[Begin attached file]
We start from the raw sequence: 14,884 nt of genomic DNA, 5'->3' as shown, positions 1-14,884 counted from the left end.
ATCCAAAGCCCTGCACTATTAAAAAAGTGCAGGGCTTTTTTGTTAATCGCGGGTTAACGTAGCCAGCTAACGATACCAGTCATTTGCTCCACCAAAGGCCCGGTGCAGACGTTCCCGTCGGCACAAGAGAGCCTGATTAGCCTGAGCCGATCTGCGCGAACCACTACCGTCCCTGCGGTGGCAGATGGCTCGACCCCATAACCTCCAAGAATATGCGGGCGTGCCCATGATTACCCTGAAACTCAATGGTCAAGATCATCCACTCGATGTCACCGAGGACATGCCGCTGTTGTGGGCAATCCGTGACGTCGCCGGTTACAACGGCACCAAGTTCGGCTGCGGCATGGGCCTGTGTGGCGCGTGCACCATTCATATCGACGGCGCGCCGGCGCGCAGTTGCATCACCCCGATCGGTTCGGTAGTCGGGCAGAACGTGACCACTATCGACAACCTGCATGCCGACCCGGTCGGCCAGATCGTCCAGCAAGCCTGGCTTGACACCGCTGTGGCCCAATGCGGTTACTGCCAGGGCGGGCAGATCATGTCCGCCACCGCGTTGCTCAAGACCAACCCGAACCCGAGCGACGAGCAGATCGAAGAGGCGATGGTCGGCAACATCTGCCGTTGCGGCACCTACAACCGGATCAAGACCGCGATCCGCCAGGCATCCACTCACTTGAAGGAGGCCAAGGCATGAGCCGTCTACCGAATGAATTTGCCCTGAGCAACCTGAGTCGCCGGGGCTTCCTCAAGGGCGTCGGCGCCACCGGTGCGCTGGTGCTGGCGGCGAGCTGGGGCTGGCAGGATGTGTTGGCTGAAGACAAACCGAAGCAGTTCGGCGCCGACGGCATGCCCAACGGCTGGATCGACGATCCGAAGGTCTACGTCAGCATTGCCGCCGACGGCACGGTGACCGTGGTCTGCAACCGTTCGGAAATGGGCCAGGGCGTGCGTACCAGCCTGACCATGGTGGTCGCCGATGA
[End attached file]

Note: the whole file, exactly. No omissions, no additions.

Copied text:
We start from the raw sequence: 14,884 nt of genomic DNA, 5'->3' as shown, positions 1-14,884 counted from the left end.
ATCCAAAGCCCTGCACTATTAAAAAAGTGCAGGGCTTTTTTGTTAATCGCGGGTTAACGTAGCCAGCTAACGATACCAGTCATTTGCTCCACCAAAGGCCCGGTGCAGACGTTCCCGTCGGCACAAGAGAGCCTGATTAGCCTGAGCCGATCTGCGCGAACCACTACCGTCCCTGCGGTGGCAGATGGCTCGACCCCATAACCTCCAAGAATATGCGGGCGTGCCCATGATTACCCTGAAACTCAATGGTCAAGATCATCCACTCGATGTCACCGAGGACATGCCGCTGTTGTGGGCAATCCGTGACGTCGCCGGTTACAACGGCACCAAGTTCGGCTGCGGCATGGGCCTGTGTGGCGCGTGCACCATTCATATCGACGGCGCGCCGGCGCGCAGTTGCATCACCCCGATCGGTTCGGTAGTCGGGCAGAACGTGACCACTATCGACAACCTGCATGCCGACCCGGTCGGCCAGATCGTCCAGCAAGCCTGGCTTGACACCGCTGTGGCCCAATGCGGTTACTGCCAGGGCGGGCAGATCATGTCCGCCACCGCGTTGCTCAAGACCAACCCGAACCCGAGCGACGAGCAGATCGAAGAGGCGATGGTCGGCAACATCTGCCGTTGCGGCACCTACAACCGGATCAAGACCGCGATCCGCCAGGCATCCACTCACTTGAAGGAGGCCAAGGCATGAGCCGTCTACCGAATGAATTTGCCCTGAGCAACCTGAGTCGCCGGGGCTTCCTCAAGGGCGTCGGCGCCACCGGTGCGCTGGTGCTGGCGGCGAGCTGGGGCTGGCAGGATGTGTTGGCTGAAGACAAACCGAAGCAGTTCGGCGCCGACGGCATGCCCAACGGCTGGATCGACGATCCGAAGGTCTACGTCAGCATTGCCGCCGACGGCACGGTGACCGTGGTCTGCAACCGTTCGGAAATGGGCCAGGGCGTGCGTACCAGCCTGACCATGGTGGTCGCCGATGA